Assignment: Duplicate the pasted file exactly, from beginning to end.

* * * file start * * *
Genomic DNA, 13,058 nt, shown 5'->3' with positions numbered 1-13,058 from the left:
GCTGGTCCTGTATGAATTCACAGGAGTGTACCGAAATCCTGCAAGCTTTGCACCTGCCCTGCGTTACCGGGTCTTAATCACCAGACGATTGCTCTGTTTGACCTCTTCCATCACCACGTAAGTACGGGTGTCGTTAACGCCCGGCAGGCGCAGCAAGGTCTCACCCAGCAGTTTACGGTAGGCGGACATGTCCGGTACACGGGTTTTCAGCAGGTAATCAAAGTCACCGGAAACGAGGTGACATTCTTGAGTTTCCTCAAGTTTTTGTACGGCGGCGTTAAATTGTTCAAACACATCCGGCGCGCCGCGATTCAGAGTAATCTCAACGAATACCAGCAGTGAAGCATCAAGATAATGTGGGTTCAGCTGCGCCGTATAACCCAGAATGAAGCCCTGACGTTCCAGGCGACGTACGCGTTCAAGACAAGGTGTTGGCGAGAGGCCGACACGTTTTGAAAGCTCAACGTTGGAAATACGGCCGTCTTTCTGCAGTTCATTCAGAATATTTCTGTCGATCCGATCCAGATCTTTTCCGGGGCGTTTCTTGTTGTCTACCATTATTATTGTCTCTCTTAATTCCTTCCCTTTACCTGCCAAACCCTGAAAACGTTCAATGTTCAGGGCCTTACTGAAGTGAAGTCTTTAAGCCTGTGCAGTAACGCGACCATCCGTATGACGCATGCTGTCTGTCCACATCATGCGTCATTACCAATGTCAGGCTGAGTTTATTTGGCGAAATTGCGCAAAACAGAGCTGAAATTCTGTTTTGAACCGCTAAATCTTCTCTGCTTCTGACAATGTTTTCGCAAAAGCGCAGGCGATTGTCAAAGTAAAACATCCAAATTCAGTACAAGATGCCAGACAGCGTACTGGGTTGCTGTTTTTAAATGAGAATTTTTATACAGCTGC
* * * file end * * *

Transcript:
Genomic DNA, 13,058 nt, shown 5'->3' with positions numbered 1-13,058 from the left:
GCTGGTCCTGTATGAATTCACAGGAGTGTACCGAAATCCTGCAAGCTTTGCACCTGCCCTGCGTTACCGGGTCTTAATCACCAGACGATTGCTCTGTTTGACCTCTTCCATCACCACGTAAGTACGGGTGTCGTTAACGCCCGGCAGGCGCAGCAAGGTCTCACCCAGCAGTTTACGGTAGGCGGACATGTCCGGTACACGGGTTTTCAGCAGGTAATCAAAGTCACCGGAAACGAGGTGACATTCTTGAGTTTCCTCAAGTTTTTGTACGGCGGCGTTAAATTGTTCAAACACATCCGGCGCGCCGCGATTCAGAGTAATCTCAACGAATACCAGCAGTGAAGCATCAAGATAATGTGGGTTCAGCTGCGCCGTATAACCCAGAATGAAGCCCTGACGTTCCAGGCGACGTACGCGTTCAAGACAAGGTGTTGGCGAGAGGCCGACACGTTTTGAAAGCTCAACGTTGGAAATACGGCCGTCTTTCTGCAGTTCATTCAGAATATTTCTGTCGATCCGATCCAGATCTTTTCCGGGGCGTTTCTTGTTGTCTACCATTATTATTGTCTCTCTTAATTCCTTCCCTTTACCTGCCAAACCCTGAAAACGTTCAATGTTCAGGGCCTTACTGAAGTGAAGTCTTTAAGCCTGTGCAGTAACGCGACCATCCGTATGACGCATGCTGTCTGTCCACATCATGCGTCATTACCAATGTCAGGCTGAGTTTATTTGGCGAAATTGCGCAAAACAGAGCTGAAATTCTGTTTTGAACCGCTAAATCTTCTCTGCTTCTGACAATGTTTTCGCAAAAGCGCAGGCGATTGTCAAAGTAAAACATCCAAATTCAGTACAAGATGCCAGACAGCGTACTGGGTTGCTGTTTTTAAATGAGAATTTTTATACAGCTGC